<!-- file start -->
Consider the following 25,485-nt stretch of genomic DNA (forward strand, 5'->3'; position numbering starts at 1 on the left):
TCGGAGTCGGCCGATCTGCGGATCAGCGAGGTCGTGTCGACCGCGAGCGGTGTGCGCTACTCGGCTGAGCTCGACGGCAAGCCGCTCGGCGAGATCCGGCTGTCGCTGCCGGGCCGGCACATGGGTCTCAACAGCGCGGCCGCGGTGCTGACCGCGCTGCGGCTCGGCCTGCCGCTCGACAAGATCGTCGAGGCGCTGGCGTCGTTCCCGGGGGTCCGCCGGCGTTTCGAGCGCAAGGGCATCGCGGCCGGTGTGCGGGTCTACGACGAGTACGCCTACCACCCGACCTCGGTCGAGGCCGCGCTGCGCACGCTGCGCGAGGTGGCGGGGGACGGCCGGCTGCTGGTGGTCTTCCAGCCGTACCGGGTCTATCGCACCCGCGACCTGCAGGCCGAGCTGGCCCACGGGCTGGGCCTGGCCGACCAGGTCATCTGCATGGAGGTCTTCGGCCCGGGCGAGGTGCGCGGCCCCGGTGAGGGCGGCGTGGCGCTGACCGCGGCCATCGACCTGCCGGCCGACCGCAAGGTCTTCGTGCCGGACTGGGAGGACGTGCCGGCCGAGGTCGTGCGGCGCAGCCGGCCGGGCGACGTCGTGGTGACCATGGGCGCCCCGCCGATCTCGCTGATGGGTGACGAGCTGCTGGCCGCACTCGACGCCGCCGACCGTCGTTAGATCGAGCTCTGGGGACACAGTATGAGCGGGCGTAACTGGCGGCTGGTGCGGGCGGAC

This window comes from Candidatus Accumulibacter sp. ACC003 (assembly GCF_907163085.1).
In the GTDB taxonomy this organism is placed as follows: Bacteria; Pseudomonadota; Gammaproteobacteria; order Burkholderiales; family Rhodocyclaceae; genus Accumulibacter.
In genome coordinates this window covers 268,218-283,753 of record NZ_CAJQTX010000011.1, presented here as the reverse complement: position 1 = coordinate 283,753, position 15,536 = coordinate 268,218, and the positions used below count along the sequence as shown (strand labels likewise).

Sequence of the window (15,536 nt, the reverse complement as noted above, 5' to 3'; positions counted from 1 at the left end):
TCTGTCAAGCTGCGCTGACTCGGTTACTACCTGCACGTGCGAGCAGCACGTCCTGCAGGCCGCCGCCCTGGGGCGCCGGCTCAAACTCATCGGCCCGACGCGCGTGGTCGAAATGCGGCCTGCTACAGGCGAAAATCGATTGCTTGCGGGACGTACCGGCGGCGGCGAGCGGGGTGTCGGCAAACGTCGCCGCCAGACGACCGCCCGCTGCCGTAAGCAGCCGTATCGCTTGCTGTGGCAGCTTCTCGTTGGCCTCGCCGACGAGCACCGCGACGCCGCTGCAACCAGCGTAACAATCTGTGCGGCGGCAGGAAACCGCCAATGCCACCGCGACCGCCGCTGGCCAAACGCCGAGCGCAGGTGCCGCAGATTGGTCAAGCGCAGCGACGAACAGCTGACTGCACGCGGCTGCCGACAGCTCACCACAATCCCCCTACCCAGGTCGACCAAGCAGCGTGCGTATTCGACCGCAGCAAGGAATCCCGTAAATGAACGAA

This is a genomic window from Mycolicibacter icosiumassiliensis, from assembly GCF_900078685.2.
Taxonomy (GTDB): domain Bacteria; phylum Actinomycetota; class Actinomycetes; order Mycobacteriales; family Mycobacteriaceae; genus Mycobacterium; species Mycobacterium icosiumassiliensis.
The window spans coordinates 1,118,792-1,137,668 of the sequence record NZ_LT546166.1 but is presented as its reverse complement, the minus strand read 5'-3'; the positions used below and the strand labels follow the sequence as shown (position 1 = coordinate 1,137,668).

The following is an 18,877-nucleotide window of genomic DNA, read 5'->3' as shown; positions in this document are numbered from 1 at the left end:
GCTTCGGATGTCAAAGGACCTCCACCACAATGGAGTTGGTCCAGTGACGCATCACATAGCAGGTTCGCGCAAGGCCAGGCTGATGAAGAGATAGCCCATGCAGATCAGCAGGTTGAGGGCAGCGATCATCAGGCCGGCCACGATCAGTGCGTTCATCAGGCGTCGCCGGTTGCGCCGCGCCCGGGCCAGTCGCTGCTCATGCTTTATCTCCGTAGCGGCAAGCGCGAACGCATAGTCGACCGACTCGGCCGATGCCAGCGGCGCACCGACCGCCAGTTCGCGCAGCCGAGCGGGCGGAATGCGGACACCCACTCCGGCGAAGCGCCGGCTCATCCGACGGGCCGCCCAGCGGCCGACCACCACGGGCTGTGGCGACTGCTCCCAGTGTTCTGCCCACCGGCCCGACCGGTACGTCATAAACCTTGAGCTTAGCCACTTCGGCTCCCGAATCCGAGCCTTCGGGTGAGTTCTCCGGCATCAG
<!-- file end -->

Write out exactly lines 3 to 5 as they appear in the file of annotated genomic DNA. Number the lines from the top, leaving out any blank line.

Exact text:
This window comes from Candidatus Accumulibacter sp. ACC003 (assembly GCF_907163085.1).
In the GTDB taxonomy this organism is placed as follows: Bacteria; Pseudomonadota; Gammaproteobacteria; order Burkholderiales; family Rhodocyclaceae; genus Accumulibacter.
In genome coordinates this window covers 268,218-283,753 of record NZ_CAJQTX010000011.1, presented here as the reverse complement: position 1 = coordinate 283,753, position 15,536 = coordinate 268,218, and the positions used below count along the sequence as shown (strand labels likewise).